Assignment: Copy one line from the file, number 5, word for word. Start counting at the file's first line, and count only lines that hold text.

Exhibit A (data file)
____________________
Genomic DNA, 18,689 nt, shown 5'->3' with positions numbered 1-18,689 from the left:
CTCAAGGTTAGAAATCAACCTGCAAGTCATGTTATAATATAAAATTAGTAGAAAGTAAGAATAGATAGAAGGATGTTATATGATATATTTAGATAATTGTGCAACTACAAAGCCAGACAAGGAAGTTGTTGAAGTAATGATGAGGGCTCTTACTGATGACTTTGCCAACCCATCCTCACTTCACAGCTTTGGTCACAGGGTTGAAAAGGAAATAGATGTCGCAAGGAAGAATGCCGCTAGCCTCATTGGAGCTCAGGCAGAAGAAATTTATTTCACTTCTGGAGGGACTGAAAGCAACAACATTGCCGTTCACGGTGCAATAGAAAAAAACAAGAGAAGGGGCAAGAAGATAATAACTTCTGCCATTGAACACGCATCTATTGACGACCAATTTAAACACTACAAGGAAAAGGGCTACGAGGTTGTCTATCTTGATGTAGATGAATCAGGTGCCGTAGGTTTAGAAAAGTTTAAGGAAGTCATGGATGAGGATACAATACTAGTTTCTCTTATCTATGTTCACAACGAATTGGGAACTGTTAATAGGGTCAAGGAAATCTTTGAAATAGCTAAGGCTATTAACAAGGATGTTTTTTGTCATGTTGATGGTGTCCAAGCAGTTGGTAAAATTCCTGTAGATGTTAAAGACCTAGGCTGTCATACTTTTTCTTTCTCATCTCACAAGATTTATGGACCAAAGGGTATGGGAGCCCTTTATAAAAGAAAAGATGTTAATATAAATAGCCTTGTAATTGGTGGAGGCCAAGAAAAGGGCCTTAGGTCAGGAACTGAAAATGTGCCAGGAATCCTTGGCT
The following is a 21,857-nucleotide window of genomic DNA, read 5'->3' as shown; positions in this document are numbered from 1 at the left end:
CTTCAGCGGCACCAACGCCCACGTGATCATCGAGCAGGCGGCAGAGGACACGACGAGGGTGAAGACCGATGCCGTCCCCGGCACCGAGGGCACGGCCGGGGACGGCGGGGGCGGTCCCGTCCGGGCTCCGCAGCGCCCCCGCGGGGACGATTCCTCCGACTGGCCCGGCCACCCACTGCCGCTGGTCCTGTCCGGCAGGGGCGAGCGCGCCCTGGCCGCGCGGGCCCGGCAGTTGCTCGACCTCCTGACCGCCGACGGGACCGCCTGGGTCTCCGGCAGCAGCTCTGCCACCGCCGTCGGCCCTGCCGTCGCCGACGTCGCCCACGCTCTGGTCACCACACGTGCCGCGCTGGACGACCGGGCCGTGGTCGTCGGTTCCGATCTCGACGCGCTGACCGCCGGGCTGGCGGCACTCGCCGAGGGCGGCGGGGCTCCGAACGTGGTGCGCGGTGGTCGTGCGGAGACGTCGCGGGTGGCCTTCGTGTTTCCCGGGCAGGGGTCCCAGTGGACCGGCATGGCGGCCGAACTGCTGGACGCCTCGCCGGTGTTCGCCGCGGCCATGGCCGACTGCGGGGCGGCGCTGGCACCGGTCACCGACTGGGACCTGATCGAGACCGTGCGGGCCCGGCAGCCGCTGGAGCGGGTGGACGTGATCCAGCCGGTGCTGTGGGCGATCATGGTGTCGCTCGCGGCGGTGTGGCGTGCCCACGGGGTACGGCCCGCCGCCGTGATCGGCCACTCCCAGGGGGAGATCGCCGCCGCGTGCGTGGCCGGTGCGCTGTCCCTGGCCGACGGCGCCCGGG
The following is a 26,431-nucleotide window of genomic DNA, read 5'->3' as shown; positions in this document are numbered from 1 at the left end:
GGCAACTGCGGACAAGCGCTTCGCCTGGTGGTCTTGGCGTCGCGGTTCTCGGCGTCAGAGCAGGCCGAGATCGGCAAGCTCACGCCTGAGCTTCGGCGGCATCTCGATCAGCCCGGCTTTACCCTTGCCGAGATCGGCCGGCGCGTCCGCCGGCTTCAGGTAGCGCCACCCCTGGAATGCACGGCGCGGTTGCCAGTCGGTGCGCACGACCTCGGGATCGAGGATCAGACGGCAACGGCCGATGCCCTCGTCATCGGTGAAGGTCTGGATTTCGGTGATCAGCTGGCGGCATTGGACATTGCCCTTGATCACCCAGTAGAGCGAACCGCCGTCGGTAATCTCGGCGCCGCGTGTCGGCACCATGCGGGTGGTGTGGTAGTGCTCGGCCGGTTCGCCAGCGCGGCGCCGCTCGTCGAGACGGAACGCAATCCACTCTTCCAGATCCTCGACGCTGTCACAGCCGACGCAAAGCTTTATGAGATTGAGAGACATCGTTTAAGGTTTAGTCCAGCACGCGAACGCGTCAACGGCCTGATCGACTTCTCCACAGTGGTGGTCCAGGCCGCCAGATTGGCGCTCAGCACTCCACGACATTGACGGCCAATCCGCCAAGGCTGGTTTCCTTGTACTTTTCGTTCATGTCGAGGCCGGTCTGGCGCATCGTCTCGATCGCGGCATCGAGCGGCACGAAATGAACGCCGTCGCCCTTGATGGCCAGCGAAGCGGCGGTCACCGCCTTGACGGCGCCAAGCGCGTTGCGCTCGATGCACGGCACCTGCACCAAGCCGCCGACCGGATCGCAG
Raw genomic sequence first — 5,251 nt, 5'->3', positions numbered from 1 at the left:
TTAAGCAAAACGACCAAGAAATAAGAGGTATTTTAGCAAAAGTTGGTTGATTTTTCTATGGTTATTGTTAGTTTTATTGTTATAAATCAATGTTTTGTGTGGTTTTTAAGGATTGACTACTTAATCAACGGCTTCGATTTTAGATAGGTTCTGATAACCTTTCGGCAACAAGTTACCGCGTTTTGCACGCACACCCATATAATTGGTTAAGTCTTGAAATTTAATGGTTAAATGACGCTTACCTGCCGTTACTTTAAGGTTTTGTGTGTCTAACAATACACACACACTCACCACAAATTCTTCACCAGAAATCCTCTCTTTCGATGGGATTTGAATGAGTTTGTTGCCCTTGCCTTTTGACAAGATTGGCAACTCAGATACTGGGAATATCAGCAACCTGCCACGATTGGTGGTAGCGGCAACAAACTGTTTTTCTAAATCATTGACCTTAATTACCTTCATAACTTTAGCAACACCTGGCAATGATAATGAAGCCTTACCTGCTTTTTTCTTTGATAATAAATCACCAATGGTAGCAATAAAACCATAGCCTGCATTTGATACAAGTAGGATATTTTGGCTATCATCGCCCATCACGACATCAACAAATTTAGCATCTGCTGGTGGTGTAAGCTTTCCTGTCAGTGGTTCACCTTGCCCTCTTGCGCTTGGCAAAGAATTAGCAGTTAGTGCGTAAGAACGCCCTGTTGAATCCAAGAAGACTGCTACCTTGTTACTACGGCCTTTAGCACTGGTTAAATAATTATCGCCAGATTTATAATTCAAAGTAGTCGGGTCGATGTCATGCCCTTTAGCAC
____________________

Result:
The following is a 26,431-nucleotide window of genomic DNA, read 5'->3' as shown; positions in this document are numbered from 1 at the left end: